Readers of the Post wouldn’t be shocked.

Also unsurprising was that the former executive editor of the Associated Press said objectivity was not a standard for the wire service. Her excuse echoes a theme throughout the article: “That standard seems to be White, educated, fairly wealthy. … And when people don’t feel like they find themselves in news coverage, it’s because they don’t fit that definition.”

Like everything else in woke world, it’s all about race. Apparently, no white person can know the truth about anything.

Downie says news organizations should “strive not just for accuracy based on verifiable facts but also for truth.” I thought the purpose of assembling facts was to find the “truth.” No, everyone has their own truth based on their lived experience, like the student who accused Israel of genocide and was thanked by Vice President Kamala Harris for speaking her “truth.”

As Bret Stephens noted in his critique of Downie, “the standard of objectivity is of immense help to editors trying to keep reporters from putting their own spin on things or excluding people and arguments they dislike from coverage.”

This is necessary given the biases of so many journalists. For example, more than 500 journalists, including four from the Times and seven from the Post, signed an open letter on U.S. media coverage of “Palestine.” The letter is filled with inversions of historical facts, which makes their conclusions even more alarming. The signatories said they “failed our audiences with a narrative that obscures the most fundamental aspects of the story: Israel’s military occupation and its system of apartheid.” They are not just concerned with their audience; they also lament failing “the Palestinian people.” To correct this, they call on journalists “to recognize that obfuscating Israel’s oppression of Palestinians fails this industry’s own objectivity standards.”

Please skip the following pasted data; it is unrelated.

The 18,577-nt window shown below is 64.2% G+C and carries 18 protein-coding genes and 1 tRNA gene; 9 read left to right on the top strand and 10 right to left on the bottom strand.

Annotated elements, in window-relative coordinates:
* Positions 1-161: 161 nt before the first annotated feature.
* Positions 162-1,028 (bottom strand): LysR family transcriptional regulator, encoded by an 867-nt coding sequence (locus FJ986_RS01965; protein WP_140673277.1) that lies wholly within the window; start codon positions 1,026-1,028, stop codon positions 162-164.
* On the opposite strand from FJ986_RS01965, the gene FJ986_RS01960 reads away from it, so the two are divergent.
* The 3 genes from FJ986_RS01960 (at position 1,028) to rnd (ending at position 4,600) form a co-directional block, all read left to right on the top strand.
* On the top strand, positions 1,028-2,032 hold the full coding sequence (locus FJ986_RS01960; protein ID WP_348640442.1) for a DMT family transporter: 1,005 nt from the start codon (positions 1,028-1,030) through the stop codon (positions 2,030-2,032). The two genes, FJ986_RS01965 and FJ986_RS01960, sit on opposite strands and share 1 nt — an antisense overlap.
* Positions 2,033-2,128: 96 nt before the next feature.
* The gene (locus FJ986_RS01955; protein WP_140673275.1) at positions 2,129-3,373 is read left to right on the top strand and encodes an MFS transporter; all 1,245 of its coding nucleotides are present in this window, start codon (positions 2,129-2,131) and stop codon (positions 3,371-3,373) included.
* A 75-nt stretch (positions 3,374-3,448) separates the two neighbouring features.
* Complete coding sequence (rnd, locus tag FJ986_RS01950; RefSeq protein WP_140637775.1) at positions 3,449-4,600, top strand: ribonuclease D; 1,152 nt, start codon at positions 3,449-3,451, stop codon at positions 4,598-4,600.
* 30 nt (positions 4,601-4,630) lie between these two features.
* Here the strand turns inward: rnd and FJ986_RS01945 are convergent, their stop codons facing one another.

I’m reminded of two quotes. “Facts are stubborn things,” observed John Adams, “and whatever may be our wishes, our inclinations or the dictates of our passion, they cannot alter the state of facts and evidence.” Daniel Patrick Moynihan put it this way, “Everyone is entitled to his own opinion, but not his own facts.”

Sadly, too many journalists covering the Middle East have an alternative view.

Mitchell Bard is a foreign-policy analyst and an authority on U.S.-Israel relations who has written and edited 22 books, including “The Arab Lobby,” “Death to the Infidels: Radical Islam’s War Against the Jews” and “After Anatevka: Tevye in Palestine.”

The opinions and facts presented in this article are those of the author, and neither JNS nor its partners assume any responsibility for them.